Friday, February 27, 2009
It took me just a second to say yes. A tea tasting at Dean & DeLuca hosted by TWG Tea? Of course, I'd go.
After all, I consider myself a tea aficionado. One might say I have more than a little knowledge on the subject. After all, I mail order tea from British importers because I can’t find my favorite brands locally. And I prepare it according to standard tea wisdom—boiling water poured into a warmed crockery pot filled with 2 teaspoons of tea, one for me and one for the pot, which is covered and left to stew for approximately 4 minutes. None of that insipid dunk-and-sip tea for me. I prefer the loose variety, especially black teas—Assam, English Breakfast, and Irish.
I've come a long way from the tea of my childhood—a feeble commercial brand with a bitter aftertaste, which turned as orange as a tropical sunset when the bag sat in the cup for too long. It was medicinal–used to sooth a sore throat—or it was a quaint custom reserved for visits to my Irish granny, who drank tea in a china cup and served cookies on a plate adorned with a paper doily.
In a word, I have evolved—or so I thought until last Thursday afternoon at Dean & DeLuca’s when I sampled TWG specialty teas blended with fragrant flowers, fruit, and spices from around the world. Maranda Barnes, the director and co-founder of TWG Tea, had flown in from Singapore on a mission to educate Americans about this beverage and the need for us to return to Asia to find the best possible teas, harvested from renowned gardens throughout India, China, Sri Lanka and other Asian countries.
Maranda wants to cultivate (so to speak) a new breed of American tea connoisseurs who are eager to enjoy exotic, premium teas at home or in tea salons. To this end, TWG produces over 600 varieties of tea, some blended specifically for the American palate. Their White House Tea, for example, is a white tea infused with roses, fruit and essential oils. It is sophisticated, light and balanced, with a lingering aftertaste of fennel and ripe berries. Another of my favorites is Tea 380, commissioned for Singapore Airlines. It is a blend of white and blue tea (oolong), flavored with flowers, fruit, vanilla and spice.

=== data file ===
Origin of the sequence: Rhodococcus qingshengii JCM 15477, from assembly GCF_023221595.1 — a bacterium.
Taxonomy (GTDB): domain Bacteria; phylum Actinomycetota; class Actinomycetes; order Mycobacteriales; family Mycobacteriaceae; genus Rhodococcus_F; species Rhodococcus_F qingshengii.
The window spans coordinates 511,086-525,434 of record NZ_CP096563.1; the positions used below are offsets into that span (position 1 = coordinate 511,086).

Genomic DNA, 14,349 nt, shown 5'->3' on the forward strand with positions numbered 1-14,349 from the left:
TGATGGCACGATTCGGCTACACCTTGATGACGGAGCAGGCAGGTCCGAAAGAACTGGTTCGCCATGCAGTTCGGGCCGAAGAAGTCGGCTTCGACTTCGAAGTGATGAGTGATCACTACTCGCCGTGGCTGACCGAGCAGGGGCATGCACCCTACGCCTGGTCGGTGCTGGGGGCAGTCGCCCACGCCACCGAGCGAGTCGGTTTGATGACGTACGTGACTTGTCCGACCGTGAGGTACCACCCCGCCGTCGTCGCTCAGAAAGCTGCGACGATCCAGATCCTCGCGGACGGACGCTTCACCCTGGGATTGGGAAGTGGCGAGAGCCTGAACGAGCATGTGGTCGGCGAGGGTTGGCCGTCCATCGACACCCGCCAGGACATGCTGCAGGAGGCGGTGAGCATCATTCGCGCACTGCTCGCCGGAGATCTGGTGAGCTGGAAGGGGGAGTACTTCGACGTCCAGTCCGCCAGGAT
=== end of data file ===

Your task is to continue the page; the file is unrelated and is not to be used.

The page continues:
For me, it was a sensory experience—involving both smell and taste. Different parts of the palate are activated with each sip, something I had experienced when drinking wine. This was no accident. The teas are painstakingly blended to create layers of flavor, which highlight the taste of the tea but don’t overpower it. This in itself was a revelation.
I’m pleased to report that all the teas I sampled complimented the pastries pictured here. As we sipped and nibbled, we imagined a meal in which each course was paired with a different type of tea. Imagine it. Green, black, white, or oolong teas specially blended to highlight the flavors of each dish.
The good news for Maranda and other high-end tea companies is that American tea consumption is steadily rising and so is our interest in specialty teas, according to the Tea Association of the U.S.A. More and more Americans are turning to tea, attracted by its taste, cost, lower levels of caffeine (40 milligrams for a cup of black tea, less than half the amount for coffee), and its healthful benefits. But this is tempered with the Tea Associations' statistics that 85 percent of all our tea is iced and 65 percent of the tea brewed in the United States is prepared using tea bags. And speaking of tea bags, I learned that they contain the “dust” or dregs of the tea leaf.
These two features of American tea consumption have a long history, given that icing tea and putting it into convenient pouches or bags are American inventions dating from 1904. But Maranda reminds me that as Americans we need to reach back to our colonial roots when our ancestors, who were connoisseurs of fine tea, dumped their precious tea into the harbor as a measure of their resentment of British imperialism and the high import tax.
To that, I’d add that American tea drinkers who like the convenience of tea bags don’t have to sacrifice taste or freshness if they simply learn the rating system used by tea growers, which is often printed on tea boxes. The tea is ranked into 4 grades based on 2 criterion: the quality of the crop and the size of the leaf, which is whole, broken or ground. According to Le Palais des Thes, the highest whole leaf category is F.O.P. or flowery orange pekoe, the finest grade composed of the bud of the tea plant and the two leaves nesting around it. Orange doesn’t describe the color of the tea, but comes from the Dutch dynasty Orange Nassau. Pekoe is the Anglicization of the Chinese word “Pak-ho,” meaning “fine hair" or “down.” It refers to the closed bud, which resembles white down. The lowest grade--F. Fannings—is reserved for ground leaves or fannings, also known as dust. This is what typically goes into tea bags.
For those of you who would like to expand your tea horizons and sample TWG, it is currently available through Dean & DeLuca stores in the USA and online at www.deandeluca.com. Over the next few months, they’ll be adding selected classic teas, such as Darjeeling and Earl Grey. Take it from me--Your taste buds will thank you for it.
Additional photos by TWG Tea and the author.